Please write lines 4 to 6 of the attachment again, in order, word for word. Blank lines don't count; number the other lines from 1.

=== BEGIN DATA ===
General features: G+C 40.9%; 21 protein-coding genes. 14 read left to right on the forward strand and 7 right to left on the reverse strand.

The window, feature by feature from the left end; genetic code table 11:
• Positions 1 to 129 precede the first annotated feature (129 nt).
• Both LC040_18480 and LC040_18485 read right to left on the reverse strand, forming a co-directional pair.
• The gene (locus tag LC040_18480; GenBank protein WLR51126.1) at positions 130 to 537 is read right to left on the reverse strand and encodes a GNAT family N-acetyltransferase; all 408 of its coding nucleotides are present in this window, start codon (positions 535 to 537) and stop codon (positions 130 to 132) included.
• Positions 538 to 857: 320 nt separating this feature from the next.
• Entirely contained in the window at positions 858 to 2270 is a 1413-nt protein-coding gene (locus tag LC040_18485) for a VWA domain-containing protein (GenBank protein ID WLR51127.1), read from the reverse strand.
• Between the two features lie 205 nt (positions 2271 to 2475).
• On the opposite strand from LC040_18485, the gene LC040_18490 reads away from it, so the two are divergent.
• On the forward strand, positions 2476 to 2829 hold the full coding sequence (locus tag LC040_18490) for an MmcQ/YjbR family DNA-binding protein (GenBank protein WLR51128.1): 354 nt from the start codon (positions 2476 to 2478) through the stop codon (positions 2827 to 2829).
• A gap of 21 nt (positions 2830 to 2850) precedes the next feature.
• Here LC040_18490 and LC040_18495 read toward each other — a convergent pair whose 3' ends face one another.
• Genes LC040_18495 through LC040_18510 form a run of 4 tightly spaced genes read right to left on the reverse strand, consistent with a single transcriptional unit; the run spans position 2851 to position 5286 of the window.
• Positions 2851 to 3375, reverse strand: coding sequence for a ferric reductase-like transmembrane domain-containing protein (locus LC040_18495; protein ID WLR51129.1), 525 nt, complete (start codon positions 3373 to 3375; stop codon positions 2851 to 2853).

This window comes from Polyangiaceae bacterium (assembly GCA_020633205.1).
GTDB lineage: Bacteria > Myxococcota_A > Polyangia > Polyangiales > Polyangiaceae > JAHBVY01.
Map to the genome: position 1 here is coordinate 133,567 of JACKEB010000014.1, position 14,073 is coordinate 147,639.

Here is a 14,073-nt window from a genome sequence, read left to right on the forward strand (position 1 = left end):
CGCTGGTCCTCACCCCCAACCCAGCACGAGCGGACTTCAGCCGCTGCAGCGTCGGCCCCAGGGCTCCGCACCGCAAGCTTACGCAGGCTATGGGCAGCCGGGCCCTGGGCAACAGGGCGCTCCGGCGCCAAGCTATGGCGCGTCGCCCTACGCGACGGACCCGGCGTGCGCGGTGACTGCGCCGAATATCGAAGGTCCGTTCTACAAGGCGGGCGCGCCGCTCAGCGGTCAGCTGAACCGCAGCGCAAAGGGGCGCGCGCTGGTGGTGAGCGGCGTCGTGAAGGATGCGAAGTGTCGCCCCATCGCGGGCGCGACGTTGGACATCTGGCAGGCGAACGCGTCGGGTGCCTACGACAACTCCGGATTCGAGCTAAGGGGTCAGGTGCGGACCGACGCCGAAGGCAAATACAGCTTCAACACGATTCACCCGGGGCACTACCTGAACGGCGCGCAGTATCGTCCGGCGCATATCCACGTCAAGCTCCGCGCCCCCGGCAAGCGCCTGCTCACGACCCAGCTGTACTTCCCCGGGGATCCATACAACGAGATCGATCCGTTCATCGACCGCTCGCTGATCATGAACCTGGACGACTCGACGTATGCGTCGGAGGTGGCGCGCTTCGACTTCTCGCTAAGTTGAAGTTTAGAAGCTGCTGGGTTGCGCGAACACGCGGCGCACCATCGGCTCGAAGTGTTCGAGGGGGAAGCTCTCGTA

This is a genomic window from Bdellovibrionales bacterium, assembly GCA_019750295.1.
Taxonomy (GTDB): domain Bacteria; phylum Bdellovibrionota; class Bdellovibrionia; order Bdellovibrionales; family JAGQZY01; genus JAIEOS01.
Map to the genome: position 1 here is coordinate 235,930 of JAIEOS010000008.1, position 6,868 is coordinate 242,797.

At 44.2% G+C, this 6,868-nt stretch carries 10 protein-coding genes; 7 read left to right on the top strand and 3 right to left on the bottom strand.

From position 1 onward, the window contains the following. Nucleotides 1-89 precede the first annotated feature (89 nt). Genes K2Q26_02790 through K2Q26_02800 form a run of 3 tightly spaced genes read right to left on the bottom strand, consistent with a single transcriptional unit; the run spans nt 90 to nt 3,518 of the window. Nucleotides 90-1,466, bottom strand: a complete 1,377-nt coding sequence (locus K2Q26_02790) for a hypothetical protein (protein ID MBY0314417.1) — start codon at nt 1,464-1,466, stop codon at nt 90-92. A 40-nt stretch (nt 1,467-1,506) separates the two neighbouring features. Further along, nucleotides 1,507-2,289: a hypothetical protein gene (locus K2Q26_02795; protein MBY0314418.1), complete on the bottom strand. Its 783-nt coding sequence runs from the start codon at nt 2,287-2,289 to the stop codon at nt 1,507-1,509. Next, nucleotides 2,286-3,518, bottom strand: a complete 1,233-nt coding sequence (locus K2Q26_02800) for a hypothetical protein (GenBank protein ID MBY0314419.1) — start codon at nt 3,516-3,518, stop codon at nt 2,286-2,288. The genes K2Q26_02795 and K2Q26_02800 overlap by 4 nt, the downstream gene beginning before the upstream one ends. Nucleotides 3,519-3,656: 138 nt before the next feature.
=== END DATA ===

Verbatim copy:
• Both LC040_18480 and LC040_18485 read right to left on the reverse strand, forming a co-directional pair.
• The gene (locus tag LC040_18480; GenBank protein WLR51126.1) at positions 130 to 537 is read right to left on the reverse strand and encodes a GNAT family N-acetyltransferase; all 408 of its coding nucleotides are present in this window, start codon (positions 535 to 537) and stop codon (positions 130 to 132) included.
• Positions 538 to 857: 320 nt separating this feature from the next.